While the Trump administration has been focused on changing American foreign policy, President Trump has primarily focused on the influence of Iran, both regionally and globally. During his first visit to the Middle East, the President encouraged the Arab and Muslim leaders present to stand together in response to Iran.
On the intelligence side of the spectrum, the Central Intelligence Agency (CIA) has named Michael D’Andrea as the official running the CIA’s Iran operations. This appointment is the first major sign that the Trump administration is invoking the hard line the president has maintained since his campaign. This administrative move is one of a number of moves inside the spy agency that signal a more muscular approach to covert operations under the leadership of Mike Pompeo, the conservative Republican and former congressman, according to officials.
Iran is a hard target for the CIA, and the agency has extremely limited access to the country, because there is no American embassy is open to provide diplomatic cover, and Iran’s intelligence services have spent nearly four decades trying to counter American espionage and covert operations.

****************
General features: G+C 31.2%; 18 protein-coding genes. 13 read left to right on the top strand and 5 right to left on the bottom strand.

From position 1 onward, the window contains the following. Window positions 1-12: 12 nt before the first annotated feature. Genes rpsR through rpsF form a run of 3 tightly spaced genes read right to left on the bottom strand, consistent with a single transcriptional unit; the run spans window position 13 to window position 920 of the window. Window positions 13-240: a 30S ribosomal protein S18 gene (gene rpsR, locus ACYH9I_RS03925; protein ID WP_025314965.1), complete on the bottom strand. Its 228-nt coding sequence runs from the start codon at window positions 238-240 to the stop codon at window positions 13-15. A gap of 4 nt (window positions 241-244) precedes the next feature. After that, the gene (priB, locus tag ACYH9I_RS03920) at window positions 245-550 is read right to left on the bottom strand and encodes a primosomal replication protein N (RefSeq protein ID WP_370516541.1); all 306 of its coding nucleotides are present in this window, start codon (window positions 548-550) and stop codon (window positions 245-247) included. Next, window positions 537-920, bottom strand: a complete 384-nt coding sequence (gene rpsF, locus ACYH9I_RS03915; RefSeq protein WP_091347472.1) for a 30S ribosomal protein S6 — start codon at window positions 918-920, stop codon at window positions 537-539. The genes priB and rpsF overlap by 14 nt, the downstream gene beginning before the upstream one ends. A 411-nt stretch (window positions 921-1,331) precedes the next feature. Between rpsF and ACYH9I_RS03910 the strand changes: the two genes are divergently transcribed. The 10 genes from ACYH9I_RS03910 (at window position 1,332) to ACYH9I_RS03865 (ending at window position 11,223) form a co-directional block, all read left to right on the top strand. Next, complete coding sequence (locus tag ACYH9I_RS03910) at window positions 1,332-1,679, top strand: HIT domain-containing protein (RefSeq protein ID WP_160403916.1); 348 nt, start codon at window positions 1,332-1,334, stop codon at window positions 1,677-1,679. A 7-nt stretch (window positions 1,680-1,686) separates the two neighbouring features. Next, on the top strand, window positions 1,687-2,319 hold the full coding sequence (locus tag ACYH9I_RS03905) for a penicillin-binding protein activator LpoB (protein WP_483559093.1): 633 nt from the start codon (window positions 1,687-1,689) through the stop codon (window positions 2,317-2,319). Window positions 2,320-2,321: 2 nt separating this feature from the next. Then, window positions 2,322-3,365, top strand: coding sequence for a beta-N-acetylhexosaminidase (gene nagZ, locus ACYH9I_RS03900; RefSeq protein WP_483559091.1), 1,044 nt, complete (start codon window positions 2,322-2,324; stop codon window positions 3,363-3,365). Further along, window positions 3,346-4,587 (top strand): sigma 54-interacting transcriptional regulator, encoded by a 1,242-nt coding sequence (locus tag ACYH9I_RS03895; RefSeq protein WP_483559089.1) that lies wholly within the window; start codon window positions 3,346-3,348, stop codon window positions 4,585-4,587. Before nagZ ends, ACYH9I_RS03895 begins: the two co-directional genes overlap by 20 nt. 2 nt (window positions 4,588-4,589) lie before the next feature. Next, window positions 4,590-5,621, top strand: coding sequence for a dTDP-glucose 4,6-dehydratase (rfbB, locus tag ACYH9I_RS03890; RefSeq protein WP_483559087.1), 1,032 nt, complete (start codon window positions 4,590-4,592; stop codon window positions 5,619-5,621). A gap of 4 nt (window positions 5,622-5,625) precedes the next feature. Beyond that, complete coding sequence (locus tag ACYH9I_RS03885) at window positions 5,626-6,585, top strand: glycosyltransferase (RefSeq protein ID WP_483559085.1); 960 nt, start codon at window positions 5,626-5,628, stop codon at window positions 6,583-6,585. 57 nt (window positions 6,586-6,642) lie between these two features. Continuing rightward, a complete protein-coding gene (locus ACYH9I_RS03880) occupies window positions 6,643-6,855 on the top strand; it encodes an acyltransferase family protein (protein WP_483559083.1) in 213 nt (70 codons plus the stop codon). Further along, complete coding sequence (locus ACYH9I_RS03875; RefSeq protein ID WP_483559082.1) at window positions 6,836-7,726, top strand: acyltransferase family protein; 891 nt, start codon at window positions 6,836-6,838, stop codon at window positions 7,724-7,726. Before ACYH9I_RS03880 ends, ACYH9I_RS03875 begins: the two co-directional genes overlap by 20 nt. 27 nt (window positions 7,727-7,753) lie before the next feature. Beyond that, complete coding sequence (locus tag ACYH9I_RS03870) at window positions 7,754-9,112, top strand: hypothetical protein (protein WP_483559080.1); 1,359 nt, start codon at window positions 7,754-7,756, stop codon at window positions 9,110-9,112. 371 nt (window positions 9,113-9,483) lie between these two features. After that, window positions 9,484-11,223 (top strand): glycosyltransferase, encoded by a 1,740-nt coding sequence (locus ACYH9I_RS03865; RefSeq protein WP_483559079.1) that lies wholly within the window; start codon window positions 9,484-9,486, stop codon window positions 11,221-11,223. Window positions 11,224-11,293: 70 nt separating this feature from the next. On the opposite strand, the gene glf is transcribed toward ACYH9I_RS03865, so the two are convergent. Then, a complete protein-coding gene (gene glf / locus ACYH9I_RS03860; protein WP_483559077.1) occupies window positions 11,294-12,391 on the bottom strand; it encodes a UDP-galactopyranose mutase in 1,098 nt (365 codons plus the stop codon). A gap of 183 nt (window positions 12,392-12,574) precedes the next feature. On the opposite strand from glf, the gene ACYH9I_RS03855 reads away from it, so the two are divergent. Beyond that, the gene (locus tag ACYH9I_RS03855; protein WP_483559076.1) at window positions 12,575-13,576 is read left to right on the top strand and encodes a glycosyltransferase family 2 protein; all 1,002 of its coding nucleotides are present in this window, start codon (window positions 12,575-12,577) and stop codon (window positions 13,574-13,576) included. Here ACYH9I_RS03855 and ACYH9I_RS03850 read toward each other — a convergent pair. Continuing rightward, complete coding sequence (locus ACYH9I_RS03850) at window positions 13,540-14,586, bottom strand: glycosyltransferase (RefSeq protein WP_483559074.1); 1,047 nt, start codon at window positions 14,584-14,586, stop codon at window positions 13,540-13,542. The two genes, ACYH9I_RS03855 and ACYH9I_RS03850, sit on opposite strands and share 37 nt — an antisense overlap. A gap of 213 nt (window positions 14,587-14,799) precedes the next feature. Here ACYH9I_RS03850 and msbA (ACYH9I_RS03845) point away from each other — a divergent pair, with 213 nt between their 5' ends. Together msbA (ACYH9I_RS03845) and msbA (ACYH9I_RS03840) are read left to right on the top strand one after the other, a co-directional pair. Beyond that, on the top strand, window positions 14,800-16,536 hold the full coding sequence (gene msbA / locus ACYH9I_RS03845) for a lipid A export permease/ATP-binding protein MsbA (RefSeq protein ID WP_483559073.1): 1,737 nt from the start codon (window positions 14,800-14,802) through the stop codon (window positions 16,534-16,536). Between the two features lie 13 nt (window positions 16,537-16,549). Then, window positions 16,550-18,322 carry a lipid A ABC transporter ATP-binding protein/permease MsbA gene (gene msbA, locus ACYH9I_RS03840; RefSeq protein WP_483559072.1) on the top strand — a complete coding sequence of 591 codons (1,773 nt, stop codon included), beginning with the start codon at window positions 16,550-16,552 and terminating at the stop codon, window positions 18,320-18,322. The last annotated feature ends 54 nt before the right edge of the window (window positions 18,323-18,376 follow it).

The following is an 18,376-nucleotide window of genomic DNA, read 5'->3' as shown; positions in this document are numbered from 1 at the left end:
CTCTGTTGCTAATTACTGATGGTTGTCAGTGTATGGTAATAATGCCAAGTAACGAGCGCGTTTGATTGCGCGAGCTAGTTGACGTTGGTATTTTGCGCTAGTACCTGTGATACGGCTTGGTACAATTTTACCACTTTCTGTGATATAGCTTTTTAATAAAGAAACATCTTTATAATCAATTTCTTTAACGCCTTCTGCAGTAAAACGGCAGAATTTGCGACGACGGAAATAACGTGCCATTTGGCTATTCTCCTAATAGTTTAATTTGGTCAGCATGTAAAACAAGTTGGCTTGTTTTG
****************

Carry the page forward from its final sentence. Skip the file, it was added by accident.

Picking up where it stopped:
Mr. D’Andrea, a chain smoking convert to Islam, is considered one of the key officials responsible for weakening Al Qaeda.
“He can run a very aggressive program, but very smartly,” said Robert Eatinger, a former C.I.A. lawyer who was deeply involved in the agency’s drone program. While the C.I.A. declined to comment on Mr. D’Andrea’s role, noting that it does not discuss the identities or work of clandestine officials.
Trump has called Iran “the number one terror state” and pledged throughout his campaign to dismantle or revise the landmark deal between Iran and six world powers in which Tehran agreed to limit its nuclear program in exchange for relief from specific sanctions. While he hasn’t followed through on that yet, he has invoked his hard line on Iran in other ways.
Ezra Cohen-Watnick, the council’s senior director for intelligence, has told other administration officials that he wants to use American spies to help oust the Iranian government, according to multiple defense and intelligence officials. This appointment is clearly a sign that the C.I.A. is planning to take a more aggressive line toward Iran.